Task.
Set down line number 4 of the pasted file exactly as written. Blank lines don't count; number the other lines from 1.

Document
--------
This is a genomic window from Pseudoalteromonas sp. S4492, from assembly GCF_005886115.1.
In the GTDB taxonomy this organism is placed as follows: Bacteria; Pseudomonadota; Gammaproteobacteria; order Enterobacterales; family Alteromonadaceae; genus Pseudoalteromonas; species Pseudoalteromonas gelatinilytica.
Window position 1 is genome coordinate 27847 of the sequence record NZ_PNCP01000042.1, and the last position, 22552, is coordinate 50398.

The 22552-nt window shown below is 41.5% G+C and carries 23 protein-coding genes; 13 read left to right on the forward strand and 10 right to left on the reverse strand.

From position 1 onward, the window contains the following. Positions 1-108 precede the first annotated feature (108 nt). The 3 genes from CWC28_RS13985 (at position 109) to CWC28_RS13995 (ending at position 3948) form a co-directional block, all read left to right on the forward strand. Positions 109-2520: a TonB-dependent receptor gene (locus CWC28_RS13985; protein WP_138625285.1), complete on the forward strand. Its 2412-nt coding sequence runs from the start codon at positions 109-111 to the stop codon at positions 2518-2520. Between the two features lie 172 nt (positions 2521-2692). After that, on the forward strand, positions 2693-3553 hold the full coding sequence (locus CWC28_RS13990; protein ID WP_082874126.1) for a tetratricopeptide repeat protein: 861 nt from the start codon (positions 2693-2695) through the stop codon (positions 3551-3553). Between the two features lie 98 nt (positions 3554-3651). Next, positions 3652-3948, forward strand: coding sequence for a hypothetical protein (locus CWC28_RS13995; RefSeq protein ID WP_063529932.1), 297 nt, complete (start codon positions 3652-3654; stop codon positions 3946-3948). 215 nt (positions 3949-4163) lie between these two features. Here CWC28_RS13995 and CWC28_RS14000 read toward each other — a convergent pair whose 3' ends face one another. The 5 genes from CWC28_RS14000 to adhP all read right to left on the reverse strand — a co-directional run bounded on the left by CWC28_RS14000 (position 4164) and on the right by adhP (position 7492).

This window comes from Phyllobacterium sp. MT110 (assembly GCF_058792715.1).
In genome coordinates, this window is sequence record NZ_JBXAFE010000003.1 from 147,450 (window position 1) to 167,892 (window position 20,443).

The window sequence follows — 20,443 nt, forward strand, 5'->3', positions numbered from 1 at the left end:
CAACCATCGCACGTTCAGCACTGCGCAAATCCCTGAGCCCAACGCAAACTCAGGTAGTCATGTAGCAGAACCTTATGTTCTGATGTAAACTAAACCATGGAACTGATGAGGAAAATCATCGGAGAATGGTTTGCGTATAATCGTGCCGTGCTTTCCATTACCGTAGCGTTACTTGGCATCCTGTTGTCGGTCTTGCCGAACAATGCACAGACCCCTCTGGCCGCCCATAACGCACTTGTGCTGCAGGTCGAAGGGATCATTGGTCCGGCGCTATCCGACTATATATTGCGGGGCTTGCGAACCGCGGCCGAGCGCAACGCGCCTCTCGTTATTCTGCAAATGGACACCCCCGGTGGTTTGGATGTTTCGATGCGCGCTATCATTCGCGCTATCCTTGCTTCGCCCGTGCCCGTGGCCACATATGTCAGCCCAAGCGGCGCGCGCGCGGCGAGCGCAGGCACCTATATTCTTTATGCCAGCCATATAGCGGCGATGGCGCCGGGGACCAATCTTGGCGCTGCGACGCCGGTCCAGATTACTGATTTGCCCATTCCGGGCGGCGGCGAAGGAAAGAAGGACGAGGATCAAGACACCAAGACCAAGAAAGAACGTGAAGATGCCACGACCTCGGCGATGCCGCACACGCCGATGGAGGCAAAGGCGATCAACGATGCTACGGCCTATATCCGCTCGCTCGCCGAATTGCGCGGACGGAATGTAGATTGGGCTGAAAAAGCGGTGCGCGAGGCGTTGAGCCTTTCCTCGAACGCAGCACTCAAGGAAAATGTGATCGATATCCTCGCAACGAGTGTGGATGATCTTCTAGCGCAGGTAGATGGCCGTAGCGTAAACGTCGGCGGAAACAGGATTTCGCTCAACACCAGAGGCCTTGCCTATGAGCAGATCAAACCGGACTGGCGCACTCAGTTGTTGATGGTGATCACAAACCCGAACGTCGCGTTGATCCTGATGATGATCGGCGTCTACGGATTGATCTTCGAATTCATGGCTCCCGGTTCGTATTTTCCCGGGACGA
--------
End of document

The 22552-nt window shown below is 41.5% G+C and carries 23 protein-coding genes; 13 read left to right on the forward strand and 10 right to left on the reverse strand.